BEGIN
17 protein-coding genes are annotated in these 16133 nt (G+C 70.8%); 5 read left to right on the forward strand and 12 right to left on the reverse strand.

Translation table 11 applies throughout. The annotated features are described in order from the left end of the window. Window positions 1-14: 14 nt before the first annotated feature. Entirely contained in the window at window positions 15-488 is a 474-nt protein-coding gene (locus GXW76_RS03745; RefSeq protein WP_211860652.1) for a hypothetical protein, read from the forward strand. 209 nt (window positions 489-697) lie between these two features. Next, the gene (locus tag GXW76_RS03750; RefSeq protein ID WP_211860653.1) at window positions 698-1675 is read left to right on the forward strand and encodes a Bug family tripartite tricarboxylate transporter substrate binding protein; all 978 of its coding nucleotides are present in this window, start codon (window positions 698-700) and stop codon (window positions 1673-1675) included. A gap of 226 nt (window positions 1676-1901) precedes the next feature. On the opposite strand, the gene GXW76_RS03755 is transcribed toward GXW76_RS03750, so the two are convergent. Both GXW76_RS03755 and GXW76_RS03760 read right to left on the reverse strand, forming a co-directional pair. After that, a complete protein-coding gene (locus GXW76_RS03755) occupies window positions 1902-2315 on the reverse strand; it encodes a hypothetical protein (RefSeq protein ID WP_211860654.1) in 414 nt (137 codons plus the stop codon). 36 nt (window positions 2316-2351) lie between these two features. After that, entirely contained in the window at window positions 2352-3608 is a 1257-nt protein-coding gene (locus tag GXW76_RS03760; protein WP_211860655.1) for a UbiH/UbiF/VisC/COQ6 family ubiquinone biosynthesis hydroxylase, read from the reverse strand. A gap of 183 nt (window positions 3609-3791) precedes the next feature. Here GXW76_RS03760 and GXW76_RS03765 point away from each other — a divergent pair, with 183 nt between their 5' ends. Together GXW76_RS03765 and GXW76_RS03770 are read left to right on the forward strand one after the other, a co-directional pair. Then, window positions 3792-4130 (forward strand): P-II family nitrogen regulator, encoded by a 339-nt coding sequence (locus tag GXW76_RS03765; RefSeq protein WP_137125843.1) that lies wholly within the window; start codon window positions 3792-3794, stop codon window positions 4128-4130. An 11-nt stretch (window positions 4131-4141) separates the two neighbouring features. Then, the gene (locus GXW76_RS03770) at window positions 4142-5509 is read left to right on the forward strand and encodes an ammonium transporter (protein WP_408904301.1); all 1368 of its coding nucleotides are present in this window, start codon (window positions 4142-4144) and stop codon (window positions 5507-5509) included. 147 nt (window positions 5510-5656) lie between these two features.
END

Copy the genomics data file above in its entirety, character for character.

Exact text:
17 protein-coding genes are annotated in these 16133 nt (G+C 70.8%); 5 read left to right on the forward strand and 12 right to left on the reverse strand.

Translation table 11 applies throughout. The annotated features are described in order from the left end of the window. Window positions 1-14: 14 nt before the first annotated feature. Entirely contained in the window at window positions 15-488 is a 474-nt protein-coding gene (locus GXW76_RS03745; RefSeq protein WP_211860652.1) for a hypothetical protein, read from the forward strand. 209 nt (window positions 489-697) lie between these two features. Next, the gene (locus tag GXW76_RS03750; RefSeq protein ID WP_211860653.1) at window positions 698-1675 is read left to right on the forward strand and encodes a Bug family tripartite tricarboxylate transporter substrate binding protein; all 978 of its coding nucleotides are present in this window, start codon (window positions 698-700) and stop codon (window positions 1673-1675) included. A gap of 226 nt (window positions 1676-1901) precedes the next feature. On the opposite strand, the gene GXW76_RS03755 is transcribed toward GXW76_RS03750, so the two are convergent. Both GXW76_RS03755 and GXW76_RS03760 read right to left on the reverse strand, forming a co-directional pair. After that, a complete protein-coding gene (locus GXW76_RS03755) occupies window positions 1902-2315 on the reverse strand; it encodes a hypothetical protein (RefSeq protein ID WP_211860654.1) in 414 nt (137 codons plus the stop codon). 36 nt (window positions 2316-2351) lie between these two features. After that, entirely contained in the window at window positions 2352-3608 is a 1257-nt protein-coding gene (locus tag GXW76_RS03760; protein WP_211860655.1) for a UbiH/UbiF/VisC/COQ6 family ubiquinone biosynthesis hydroxylase, read from the reverse strand. A gap of 183 nt (window positions 3609-3791) precedes the next feature. Here GXW76_RS03760 and GXW76_RS03765 point away from each other — a divergent pair, with 183 nt between their 5' ends. Together GXW76_RS03765 and GXW76_RS03770 are read left to right on the forward strand one after the other, a co-directional pair. Then, window positions 3792-4130 (forward strand): P-II family nitrogen regulator, encoded by a 339-nt coding sequence (locus tag GXW76_RS03765; RefSeq protein WP_137125843.1) that lies wholly within the window; start codon window positions 3792-3794, stop codon window positions 4128-4130. An 11-nt stretch (window positions 4131-4141) separates the two neighbouring features. Then, the gene (locus GXW76_RS03770) at window positions 4142-5509 is read left to right on the forward strand and encodes an ammonium transporter (protein WP_408904301.1); all 1368 of its coding nucleotides are present in this window, start codon (window positions 4142-4144) and stop codon (window positions 5507-5509) included. 147 nt (window positions 5510-5656) lie between these two features.